Tevez Fox interview continued [part one here]:
– So after that, they decide to fine you and you make a certain decision, no?
– Yeah, well I was okay with the fine but we still had to sort out how I was going to come back to the club. ‘Cause the manager wouldn’t even look at me. And I was worried, too, about how I looked in all this, as I was getting knocked around by everyone, everyone was having a go. In England, In Argentina, even in China, for jaysus’ sake. So I said: ‘Look i’m an employee of the club, just as Mancini is. You have to look after me just as much as you do him, as another employee of the club.’ But Mancini had said something that wasn’t true so the club was between a rock and a hard place. “If we go and say that Mancini lied, he might have to step aside.” That’s when I fell out with the directors, with the club management, ’cause they were saying that they weren’t going to put that in the statement. The thing about the statement was it had to find a way of saying that I hadn’t refused to play but that I had refused to warm up, all the while protecting the manager, without saying straight out ‘No, Carlitos didn’t refuse to play’.
– Now, Carlitos, you’re a guy who’s been playing football your whole life, who’s always wanted to play, so I imagine what was bothering you was – whatever about the personalities involved or the club – was that there was this unresolved conflict. It looked as if you had refused to play but what you were really annoyed about was this situation which hadn’t been cleared up properly.
– Yeah, that’s what I was annoyed about. The fine didn’t matter, nor did the suspension. I don’t care about two weeks wages. Just tell people the truth. Nothing else. But they weren’t able to do that.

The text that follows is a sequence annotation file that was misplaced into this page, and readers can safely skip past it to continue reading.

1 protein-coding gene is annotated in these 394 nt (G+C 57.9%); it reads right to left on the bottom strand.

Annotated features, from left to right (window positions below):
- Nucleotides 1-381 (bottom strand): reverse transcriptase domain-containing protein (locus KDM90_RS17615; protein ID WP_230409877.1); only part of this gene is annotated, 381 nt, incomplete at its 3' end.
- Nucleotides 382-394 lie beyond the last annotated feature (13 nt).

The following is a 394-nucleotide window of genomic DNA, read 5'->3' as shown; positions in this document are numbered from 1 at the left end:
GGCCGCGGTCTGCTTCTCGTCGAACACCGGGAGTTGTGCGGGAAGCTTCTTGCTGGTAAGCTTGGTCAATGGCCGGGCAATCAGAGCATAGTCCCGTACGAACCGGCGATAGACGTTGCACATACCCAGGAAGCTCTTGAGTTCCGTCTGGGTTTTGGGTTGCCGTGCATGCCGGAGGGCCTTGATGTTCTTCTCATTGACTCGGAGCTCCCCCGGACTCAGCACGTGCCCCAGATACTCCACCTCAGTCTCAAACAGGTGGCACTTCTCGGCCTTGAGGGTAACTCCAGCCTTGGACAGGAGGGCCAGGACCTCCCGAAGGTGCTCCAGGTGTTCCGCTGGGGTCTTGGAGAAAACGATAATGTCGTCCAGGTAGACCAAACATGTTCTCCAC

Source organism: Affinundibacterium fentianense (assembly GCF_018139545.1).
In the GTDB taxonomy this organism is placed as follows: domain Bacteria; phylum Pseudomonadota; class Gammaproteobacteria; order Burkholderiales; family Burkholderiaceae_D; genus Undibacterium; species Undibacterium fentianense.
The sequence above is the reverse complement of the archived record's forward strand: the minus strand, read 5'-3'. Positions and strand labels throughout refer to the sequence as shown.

– That’s when you decide to come back to Argentina. You think about your family, your loved ones. Just like all the players abroad who want to play there but are always thinking about Argentina. And apart from everything else, you surely wanted your people here to know what had really happened.
– Yeah, and besides that, just leaving the house in Manchester, to bring Flor to school, meant having five journalists following me. I’d go for a round of golf and there were ten more in every hole. I couldn’t live a normal life as it was all ‘Where’s Carlos Tevez? What’s Tevez up to?’ And then training 20 or 30 days with the reserves, with the youth players, 14 and 15 year olds. The kids were looking at me and they couldn’t believe what was going on.
– More autographs than training, I imagine.
– The team would train in the morning and when they were leaving at one i’d just be arriving. It’d be uncomfortable for anyone, no? So all that stuff, plus the fact I wasn’t in a good way, meant I came back here.
– So you came back here to get away from the situation over there and spend time with your family here.
– Yeah, but imagine I left without even telling anyone from the club. I was getting different legal papers, summonses, every day. I still am, asking me what’s wrong, why won’t I come back, saying I have to go for a medical…
– With Manchester City’s doctors?
– Yeah. The whole thing was really draining, exhausting, and I needed to get some solace with my family… Though they were saying I was fine and nothing was stopping me from going back to training with the club.
That’s enough of that. You get the drift.